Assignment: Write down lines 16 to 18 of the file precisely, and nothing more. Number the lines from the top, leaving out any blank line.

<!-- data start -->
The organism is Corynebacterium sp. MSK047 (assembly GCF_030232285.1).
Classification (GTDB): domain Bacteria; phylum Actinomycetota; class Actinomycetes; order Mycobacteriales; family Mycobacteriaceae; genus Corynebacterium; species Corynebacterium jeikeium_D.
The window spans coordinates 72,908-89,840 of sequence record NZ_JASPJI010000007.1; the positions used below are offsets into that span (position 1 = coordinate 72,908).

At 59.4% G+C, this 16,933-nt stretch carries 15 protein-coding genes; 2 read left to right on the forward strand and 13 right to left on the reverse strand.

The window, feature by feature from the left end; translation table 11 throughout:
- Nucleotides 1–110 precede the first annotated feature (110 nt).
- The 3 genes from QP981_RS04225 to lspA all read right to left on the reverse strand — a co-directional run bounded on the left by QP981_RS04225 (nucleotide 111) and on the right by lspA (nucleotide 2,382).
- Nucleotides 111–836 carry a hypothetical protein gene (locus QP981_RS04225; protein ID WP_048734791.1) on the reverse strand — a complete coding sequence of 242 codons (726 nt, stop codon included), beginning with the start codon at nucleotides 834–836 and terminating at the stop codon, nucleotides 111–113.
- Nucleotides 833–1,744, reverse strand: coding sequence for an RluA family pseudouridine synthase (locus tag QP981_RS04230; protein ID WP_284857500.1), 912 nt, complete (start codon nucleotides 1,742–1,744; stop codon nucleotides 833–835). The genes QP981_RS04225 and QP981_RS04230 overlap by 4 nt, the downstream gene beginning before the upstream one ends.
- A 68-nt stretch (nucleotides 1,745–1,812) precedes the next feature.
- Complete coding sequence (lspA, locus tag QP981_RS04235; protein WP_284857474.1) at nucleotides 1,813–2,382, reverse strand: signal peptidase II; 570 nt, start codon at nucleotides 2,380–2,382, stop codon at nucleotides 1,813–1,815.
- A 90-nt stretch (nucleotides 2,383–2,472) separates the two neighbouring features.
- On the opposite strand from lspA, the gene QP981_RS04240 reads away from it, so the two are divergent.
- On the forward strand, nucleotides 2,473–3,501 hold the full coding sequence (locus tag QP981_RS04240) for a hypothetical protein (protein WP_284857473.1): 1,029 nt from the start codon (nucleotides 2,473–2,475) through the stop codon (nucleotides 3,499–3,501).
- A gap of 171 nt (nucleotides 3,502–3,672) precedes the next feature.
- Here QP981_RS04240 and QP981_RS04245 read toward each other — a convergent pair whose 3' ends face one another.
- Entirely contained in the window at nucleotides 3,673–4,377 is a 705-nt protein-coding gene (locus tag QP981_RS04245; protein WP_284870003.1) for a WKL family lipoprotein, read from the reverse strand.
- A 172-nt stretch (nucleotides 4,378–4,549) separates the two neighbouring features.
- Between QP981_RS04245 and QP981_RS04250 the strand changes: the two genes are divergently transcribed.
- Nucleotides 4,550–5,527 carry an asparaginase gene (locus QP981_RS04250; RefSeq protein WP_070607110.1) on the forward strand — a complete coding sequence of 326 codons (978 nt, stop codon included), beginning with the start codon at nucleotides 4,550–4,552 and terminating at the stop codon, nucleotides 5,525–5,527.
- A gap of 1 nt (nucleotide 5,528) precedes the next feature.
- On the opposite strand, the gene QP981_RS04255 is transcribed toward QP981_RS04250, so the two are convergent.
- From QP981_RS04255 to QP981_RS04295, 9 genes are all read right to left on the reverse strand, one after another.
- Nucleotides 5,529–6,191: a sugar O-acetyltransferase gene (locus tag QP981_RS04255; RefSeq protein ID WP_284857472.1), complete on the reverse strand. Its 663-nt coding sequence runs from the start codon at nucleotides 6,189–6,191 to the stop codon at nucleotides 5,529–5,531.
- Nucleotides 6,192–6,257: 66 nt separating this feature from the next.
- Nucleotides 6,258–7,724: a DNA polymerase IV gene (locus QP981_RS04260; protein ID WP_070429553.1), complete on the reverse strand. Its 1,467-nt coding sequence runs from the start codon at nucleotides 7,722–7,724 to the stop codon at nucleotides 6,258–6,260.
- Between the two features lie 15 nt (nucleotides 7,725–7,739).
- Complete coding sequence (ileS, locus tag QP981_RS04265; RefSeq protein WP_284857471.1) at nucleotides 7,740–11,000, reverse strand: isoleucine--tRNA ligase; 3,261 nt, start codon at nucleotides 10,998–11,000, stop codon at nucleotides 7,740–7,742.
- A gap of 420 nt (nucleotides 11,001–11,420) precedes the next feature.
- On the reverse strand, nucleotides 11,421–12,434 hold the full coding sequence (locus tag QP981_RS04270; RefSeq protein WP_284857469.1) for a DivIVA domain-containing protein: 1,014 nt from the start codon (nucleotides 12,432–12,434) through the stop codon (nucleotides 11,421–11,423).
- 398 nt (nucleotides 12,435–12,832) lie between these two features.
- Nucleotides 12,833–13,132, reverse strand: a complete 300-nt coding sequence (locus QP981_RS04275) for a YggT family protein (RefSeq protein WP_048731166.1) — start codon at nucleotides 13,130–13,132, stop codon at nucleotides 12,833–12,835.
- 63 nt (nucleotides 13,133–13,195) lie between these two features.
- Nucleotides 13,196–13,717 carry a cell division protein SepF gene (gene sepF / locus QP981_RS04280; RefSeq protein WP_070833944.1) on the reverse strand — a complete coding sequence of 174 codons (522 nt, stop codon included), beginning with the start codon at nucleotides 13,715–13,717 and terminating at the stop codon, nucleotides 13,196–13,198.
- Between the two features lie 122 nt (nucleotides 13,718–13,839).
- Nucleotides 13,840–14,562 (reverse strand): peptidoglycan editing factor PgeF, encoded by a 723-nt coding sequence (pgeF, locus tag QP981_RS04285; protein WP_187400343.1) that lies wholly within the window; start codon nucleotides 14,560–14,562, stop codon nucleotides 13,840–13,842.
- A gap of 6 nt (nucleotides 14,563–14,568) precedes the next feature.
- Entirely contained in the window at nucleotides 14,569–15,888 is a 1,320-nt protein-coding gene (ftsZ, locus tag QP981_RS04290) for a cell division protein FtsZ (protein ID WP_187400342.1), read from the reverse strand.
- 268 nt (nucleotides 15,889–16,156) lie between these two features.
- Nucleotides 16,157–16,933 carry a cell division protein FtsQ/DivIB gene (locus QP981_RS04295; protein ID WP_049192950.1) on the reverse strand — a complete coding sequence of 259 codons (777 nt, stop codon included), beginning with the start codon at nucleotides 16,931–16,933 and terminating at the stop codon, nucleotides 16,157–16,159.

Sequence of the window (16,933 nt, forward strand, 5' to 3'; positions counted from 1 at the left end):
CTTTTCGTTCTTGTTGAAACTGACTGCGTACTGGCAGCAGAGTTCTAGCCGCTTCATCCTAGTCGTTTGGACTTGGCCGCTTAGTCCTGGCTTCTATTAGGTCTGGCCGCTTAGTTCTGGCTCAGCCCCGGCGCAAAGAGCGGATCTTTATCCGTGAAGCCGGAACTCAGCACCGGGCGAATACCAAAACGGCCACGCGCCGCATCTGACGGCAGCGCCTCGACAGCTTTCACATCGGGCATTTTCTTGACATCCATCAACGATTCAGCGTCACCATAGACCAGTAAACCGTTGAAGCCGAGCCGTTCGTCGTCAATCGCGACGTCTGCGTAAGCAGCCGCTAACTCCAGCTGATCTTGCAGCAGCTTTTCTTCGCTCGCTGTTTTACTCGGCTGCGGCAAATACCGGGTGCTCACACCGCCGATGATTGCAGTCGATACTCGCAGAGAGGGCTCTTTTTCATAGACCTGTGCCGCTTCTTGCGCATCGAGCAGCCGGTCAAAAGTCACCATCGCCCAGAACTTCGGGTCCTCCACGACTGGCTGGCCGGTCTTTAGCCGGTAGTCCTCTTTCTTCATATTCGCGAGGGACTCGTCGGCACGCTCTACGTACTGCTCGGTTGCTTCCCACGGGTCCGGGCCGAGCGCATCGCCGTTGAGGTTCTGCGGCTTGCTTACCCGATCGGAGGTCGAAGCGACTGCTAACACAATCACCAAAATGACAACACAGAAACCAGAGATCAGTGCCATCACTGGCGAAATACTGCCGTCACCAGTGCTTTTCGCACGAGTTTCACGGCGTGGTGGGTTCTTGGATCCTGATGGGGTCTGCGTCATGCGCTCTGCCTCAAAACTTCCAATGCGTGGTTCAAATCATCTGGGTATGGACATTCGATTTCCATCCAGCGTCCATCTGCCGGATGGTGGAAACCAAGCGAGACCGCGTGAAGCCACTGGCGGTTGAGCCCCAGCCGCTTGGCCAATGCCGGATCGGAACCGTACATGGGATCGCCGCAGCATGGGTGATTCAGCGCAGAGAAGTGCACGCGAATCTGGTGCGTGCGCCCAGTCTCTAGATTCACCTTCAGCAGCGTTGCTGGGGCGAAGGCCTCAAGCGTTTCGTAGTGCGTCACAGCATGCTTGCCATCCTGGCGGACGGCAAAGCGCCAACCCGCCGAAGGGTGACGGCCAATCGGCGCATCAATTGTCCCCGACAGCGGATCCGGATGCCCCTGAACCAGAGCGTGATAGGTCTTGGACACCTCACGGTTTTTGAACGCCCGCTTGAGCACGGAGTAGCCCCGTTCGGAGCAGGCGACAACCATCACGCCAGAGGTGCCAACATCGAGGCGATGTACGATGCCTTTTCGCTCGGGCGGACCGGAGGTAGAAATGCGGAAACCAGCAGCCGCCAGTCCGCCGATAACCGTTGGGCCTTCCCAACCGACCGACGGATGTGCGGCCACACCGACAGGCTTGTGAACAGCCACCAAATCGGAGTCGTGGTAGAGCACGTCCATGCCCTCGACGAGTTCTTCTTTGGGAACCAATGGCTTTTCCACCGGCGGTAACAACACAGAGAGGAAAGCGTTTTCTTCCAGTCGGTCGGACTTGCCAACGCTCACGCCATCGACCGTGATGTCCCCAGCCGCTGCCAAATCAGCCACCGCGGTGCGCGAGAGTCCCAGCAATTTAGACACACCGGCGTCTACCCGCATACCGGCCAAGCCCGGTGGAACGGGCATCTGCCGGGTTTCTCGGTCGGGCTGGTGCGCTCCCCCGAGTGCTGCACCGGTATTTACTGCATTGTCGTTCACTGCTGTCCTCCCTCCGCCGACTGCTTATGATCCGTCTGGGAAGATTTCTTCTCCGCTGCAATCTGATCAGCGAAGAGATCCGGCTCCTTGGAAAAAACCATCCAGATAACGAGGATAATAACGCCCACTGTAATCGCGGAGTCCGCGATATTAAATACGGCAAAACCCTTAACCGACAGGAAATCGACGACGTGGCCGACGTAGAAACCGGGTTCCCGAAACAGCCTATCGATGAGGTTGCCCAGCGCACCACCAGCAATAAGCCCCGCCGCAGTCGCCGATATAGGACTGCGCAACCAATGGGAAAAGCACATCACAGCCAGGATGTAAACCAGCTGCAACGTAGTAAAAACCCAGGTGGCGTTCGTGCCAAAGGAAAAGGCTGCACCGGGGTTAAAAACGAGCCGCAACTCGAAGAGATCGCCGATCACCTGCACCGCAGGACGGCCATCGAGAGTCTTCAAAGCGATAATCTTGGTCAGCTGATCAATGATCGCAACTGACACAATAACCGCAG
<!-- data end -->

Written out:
- Here QP981_RS04240 and QP981_RS04245 read toward each other — a convergent pair whose 3' ends face one another.
- Entirely contained in the window at nucleotides 3,673–4,377 is a 705-nt protein-coding gene (locus tag QP981_RS04245; protein WP_284870003.1) for a WKL family lipoprotein, read from the reverse strand.
- A 172-nt stretch (nucleotides 4,378–4,549) separates the two neighbouring features.